Alberta Minute: Equalization, Oil Curtailment, and Beer

Alberta Minute – Your weekly one-minute summary of Alberta politics.

Alberta Legislature by IQRemix on Flickr

This Week In Alberta:

  • The Legislature is still on break for Summer, but various reviews and consultations are continuing, including the AHS review, and the Red Tape Reduction consultation.
  • On Thursday the Alberta Court of Appeal will hear the government’s appeal on Bill 9, the Public Sector Wage Arbitration Deferral Act. Bill 9 is currently facing a court challenge because Unions claim it nullifies the collective terms agreed to in the last set of bargaining; namely, the right for wage talks to be heard by June 30.
  • Service Alberta Minister Nate Glubish is conducting a tour this week, consulting on the need to modernize registry services. The Minister has noted that it is the government’s intent to collaborate with registries in developing an up-to-date system instead of working in competition with them. While registries undeniably need modernization, we should remember that citizens are legally required to use registries to file government paperwork, and in many cases are paying exorbitant fees simply to fill out a paper form and then watch a registry agent reenter their information into a computer system. There will always be a role for registry offices to help those who don’t want to file paperwork themselves, but for those who are happy to do it themselves, the government should just put a form on their website and make filings free, as is done federally.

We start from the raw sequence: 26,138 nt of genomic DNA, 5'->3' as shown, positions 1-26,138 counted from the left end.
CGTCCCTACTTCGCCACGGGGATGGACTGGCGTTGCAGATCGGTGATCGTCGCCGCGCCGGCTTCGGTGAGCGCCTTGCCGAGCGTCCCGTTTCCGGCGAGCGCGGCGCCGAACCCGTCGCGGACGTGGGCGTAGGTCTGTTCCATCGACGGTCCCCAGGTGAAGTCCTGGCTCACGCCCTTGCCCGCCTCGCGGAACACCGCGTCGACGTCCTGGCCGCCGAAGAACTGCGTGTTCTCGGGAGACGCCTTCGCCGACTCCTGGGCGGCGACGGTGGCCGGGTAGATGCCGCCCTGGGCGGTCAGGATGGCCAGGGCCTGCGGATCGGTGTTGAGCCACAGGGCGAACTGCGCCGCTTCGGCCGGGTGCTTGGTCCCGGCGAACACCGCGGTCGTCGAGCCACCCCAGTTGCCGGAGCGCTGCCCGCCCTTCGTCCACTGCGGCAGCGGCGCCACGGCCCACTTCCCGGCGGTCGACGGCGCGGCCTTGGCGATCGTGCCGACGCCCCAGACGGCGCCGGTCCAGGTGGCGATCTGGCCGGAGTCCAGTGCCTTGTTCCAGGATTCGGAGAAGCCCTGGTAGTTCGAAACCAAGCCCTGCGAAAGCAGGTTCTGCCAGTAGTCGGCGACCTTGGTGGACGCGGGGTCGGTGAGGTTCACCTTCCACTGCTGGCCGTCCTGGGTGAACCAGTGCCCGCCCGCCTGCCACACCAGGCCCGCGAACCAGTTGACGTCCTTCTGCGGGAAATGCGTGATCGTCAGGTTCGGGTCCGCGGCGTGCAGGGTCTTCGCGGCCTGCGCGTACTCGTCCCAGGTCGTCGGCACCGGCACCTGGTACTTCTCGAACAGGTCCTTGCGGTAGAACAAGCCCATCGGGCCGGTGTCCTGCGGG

Last Week In Alberta:

  • The equalization saga heated up again when Quebec’s Premier, François Legault, claimed equalization was part of the original deal regarding Canada’s creation. Let’s be clear, whether Alberta gets a pipeline to tidewater or not, the equalization formula is unfair to Alberta. Since 1961 Alberta has transferred out a net $611 billion; while a net $476 billion has been transferred into Quebec since 1961. Quebec’s renewable resource revenue is not counted in the formula, while Alberta’s non-renewable resource revenues are counted. The formula’s emphasis on fiscal capacity inherently favours costly high-tax policies as it willfully ignores the deadweight losses of higher taxation levels to the detriment of low-tax jurisdictions like Alberta. It’s time to hold a referendum on abolishing equalization.
  • The Alberta government announced an extension to their controversial curtailment plan through 2020. In an attempt to lessen the harm of these production quotas on small and midsized producers the government will allow companies to produce up to 20,000 barrels per day before the limit kicks in, which is twice the previous exemption. Unsurprisingly, however, the exodus of capital out of Canada’s oil industry has continued, with more than US$30 billion worth of foreign capital having been divested out of our energy industry in the past three years. It’s almost like onerous government regulation and having the government tell businesses how much of something they can produce harms investor confidence.
  • The government also made adjustments to the tax system for breweries, raising the amount of beer that can be produced at the lower tax level, before a higher markup is introduced. This decision undoes a 2017 effort by the NDP who tried to stimulate the local craft beer sector at the expense of higher beer prices for consumers. While we’re glad that midsized brewers will no longer be punished with a higher tax rate, it does raise the question of why brewers pay a markup in the first place. We already have a corporate tax on profits – why do we need a separate tax on beer as well?